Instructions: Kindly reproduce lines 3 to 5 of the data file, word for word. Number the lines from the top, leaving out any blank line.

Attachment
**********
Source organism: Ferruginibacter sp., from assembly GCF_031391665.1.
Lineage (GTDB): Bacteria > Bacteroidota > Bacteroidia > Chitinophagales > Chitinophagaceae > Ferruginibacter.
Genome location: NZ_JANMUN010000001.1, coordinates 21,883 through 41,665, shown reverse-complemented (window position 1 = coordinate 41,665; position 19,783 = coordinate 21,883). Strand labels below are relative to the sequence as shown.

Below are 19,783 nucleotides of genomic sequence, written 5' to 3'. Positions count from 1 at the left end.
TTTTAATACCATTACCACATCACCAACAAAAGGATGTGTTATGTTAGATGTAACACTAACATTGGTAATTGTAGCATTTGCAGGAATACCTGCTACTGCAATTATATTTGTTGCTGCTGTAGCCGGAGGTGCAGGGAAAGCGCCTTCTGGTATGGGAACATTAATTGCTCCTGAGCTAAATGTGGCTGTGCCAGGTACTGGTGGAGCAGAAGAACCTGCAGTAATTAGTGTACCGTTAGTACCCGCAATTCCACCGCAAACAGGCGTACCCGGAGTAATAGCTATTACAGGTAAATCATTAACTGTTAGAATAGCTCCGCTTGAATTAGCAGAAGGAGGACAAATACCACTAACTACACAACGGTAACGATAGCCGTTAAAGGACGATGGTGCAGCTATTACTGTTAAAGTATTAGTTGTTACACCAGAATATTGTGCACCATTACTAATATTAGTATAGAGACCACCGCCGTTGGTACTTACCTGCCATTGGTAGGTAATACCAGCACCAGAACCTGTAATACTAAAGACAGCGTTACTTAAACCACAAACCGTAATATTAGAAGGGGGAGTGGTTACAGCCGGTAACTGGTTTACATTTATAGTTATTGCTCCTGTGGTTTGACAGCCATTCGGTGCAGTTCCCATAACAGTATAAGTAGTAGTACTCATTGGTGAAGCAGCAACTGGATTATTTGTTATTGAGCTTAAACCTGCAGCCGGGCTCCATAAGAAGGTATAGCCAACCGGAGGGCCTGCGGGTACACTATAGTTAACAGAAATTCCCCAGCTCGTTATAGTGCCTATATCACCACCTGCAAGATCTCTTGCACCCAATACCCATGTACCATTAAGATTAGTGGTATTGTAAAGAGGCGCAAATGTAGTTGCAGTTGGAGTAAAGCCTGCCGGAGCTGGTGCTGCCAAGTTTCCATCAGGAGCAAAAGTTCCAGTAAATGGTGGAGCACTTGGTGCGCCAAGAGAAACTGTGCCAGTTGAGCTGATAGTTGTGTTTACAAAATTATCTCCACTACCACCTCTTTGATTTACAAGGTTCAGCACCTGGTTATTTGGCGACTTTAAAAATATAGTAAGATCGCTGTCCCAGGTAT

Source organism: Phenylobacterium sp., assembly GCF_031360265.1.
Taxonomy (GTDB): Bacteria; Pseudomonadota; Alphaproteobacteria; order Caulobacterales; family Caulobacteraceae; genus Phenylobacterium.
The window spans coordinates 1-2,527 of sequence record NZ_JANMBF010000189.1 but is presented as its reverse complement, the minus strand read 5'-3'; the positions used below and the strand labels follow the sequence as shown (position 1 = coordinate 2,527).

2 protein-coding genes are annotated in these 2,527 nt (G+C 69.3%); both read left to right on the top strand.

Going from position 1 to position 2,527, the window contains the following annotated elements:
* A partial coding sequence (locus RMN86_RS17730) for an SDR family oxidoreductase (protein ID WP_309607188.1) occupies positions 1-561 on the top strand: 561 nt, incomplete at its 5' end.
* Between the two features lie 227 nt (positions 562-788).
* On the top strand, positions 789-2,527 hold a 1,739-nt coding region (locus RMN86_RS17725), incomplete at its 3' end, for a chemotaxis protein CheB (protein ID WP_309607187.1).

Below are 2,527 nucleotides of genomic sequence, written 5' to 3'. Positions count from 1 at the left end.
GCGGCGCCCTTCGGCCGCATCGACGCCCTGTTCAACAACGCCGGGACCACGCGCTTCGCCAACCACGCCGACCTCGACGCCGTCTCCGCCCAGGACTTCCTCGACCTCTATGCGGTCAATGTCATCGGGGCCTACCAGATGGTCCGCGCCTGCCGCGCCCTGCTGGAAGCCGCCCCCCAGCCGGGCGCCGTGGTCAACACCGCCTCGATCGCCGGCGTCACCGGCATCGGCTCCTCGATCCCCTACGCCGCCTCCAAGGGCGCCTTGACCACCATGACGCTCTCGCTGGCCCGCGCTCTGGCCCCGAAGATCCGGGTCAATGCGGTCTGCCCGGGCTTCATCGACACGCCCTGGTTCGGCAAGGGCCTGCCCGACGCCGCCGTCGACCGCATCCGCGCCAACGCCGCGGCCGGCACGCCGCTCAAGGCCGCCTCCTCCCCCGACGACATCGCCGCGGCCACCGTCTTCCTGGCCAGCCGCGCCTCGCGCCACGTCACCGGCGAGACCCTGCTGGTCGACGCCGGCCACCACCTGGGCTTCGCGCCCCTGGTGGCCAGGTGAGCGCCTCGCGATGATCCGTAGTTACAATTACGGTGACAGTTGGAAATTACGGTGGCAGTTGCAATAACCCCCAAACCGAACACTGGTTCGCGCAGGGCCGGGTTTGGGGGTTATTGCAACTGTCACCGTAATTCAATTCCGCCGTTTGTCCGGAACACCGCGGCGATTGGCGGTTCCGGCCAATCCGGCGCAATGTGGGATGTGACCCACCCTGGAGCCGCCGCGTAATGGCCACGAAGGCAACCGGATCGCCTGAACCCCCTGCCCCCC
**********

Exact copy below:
Genome location: NZ_JANMUN010000001.1, coordinates 21,883 through 41,665, shown reverse-complemented (window position 1 = coordinate 41,665; position 19,783 = coordinate 21,883). Strand labels below are relative to the sequence as shown.

Below are 19,783 nucleotides of genomic sequence, written 5' to 3'. Positions count from 1 at the left end.
TTTTAATACCATTACCACATCACCAACAAAAGGATGTGTTATGTTAGATGTAACACTAACATTGGTAATTGTAGCATTTGCAGGAATACCTGCTACTGCAATTATATTTGTTGCTGCTGTAGCCGGAGGTGCAGGGAAAGCGCCTTCTGGTATGGGAACATTAATTGCTCCTGAGCTAAATGTGGCTGTGCCAGGTACTGGTGGAGCAGAAGAACCTGCAGTAATTAGTGTACCGTTAGTACCCGCAATTCCACCGCAAACAGGCGTACCCGGAGTAATAGCTATTACAGGTAAATCATTAACTGTTAGAATAGCTCCGCTTGAATTAGCAGAAGGAGGACAAATACCACTAACTACACAACGGTAACGATAGCCGTTAAAGGACGATGGTGCAGCTATTACTGTTAAAGTATTAGTTGTTACACCAGAATATTGTGCACCATTACTAATATTAGTATAGAGACCACCGCCGTTGGTACTTACCTGCCATTGGTAGGTAATACCAGCACCAGAACCTGTAATACTAAAGACAGCGTTACTTAAACCACAAACCGTAATATTAGAAGGGGGAGTGGTTACAGCCGGTAACTGGTTTACATTTATAGTTATTGCTCCTGTGGTTTGACAGCCATTCGGTGCAGTTCCCATAACAGTATAAGTAGTAGTACTCATTGGTGAAGCAGCAACTGGATTATTTGTTATTGAGCTTAAACCTGCAGCCGGGCTCCATAAGAAGGTATAGCCAACCGGAGGGCCTGCGGGTACACTATAGTTAACAGAAATTCCCCAGCTCGTTATAGTGCCTATATCACCACCTGCAAGATCTCTTGCACCCAATACCCATGTACCATTAAGATTAGTGGTATTGTAAAGAGGCGCAAATGTAGTTGCAGTTGGAGTAAAGCCTGCCGGAGCTGGTGCTGCCAAGTTTCCATCAGGAGCAAAAGTTCCAGTAAATGGTGGAGCACTTGGTGCGCCAAGAGAAACTGTGCCAGTTGAGCTGATAGTTGTGTTTACAAAATTATCTCCACTACCACCTCTTTGATTTACAAGGTTCAGCACCTGGTTATTTGGCGACTTTAAAAATATAGTAAGATCGCTGTCCCAGGTAT